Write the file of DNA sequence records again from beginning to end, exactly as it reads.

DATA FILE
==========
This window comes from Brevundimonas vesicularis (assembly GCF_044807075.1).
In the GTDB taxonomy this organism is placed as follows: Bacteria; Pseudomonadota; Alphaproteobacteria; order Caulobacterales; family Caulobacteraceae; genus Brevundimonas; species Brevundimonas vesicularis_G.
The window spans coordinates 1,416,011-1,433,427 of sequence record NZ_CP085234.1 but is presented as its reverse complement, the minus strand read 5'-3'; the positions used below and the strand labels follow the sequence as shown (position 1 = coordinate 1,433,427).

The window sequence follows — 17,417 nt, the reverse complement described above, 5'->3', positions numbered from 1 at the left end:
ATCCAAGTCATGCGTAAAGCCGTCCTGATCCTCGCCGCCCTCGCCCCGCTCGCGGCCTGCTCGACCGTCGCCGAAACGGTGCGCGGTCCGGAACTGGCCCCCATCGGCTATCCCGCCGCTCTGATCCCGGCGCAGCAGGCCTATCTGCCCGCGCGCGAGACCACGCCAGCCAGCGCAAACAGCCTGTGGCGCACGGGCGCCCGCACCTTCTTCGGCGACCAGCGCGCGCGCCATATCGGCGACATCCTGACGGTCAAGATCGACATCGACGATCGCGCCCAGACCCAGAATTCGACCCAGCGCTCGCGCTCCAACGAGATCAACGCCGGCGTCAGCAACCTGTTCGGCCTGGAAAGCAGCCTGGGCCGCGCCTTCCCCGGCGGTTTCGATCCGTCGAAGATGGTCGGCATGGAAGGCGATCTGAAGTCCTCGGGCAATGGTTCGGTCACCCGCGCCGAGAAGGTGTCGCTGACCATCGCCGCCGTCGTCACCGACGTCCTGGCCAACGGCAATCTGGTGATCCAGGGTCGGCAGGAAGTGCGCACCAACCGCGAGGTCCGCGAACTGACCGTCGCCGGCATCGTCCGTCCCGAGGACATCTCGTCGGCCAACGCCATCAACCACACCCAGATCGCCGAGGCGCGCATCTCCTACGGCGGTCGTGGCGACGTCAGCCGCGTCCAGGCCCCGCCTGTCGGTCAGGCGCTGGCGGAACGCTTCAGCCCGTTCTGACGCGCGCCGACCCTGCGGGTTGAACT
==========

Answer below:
This window comes from Brevundimonas vesicularis (assembly GCF_044807075.1).
In the GTDB taxonomy this organism is placed as follows: Bacteria; Pseudomonadota; Alphaproteobacteria; order Caulobacterales; family Caulobacteraceae; genus Brevundimonas; species Brevundimonas vesicularis_G.
The window spans coordinates 1,416,011-1,433,427 of sequence record NZ_CP085234.1 but is presented as its reverse complement, the minus strand read 5'-3'; the positions used below and the strand labels follow the sequence as shown (position 1 = coordinate 1,433,427).

The window sequence follows — 17,417 nt, the reverse complement described above, 5'->3', positions numbered from 1 at the left end:
ATCCAAGTCATGCGTAAAGCCGTCCTGATCCTCGCCGCCCTCGCCCCGCTCGCGGCCTGCTCGACCGTCGCCGAAACGGTGCGCGGTCCGGAACTGGCCCCCATCGGCTATCCCGCCGCTCTGATCCCGGCGCAGCAGGCCTATCTGCCCGCGCGCGAGACCACGCCAGCCAGCGCAAACAGCCTGTGGCGCACGGGCGCCCGCACCTTCTTCGGCGACCAGCGCGCGCGCCATATCGGCGACATCCTGACGGTCAAGATCGACATCGACGATCGCGCCCAGACCCAGAATTCGACCCAGCGCTCGCGCTCCAACGAGATCAACGCCGGCGTCAGCAACCTGTTCGGCCTGGAAAGCAGCCTGGGCCGCGCCTTCCCCGGCGGTTTCGATCCGTCGAAGATGGTCGGCATGGAAGGCGATCTGAAGTCCTCGGGCAATGGTTCGGTCACCCGCGCCGAGAAGGTGTCGCTGACCATCGCCGCCGTCGTCACCGACGTCCTGGCCAACGGCAATCTGGTGATCCAGGGTCGGCAGGAAGTGCGCACCAACCGCGAGGTCCGCGAACTGACCGTCGCCGGCATCGTCCGTCCCGAGGACATCTCGTCGGCCAACGCCATCAACCACACCCAGATCGCCGAGGCGCGCATCTCCTACGGCGGTCGTGGCGACGTCAGCCGCGTCCAGGCCCCGCCTGTCGGTCAGGCGCTGGCGGAACGCTTCAGCCCGTTCTGACGCGCGCCGACCCTGCGGGTTGAACT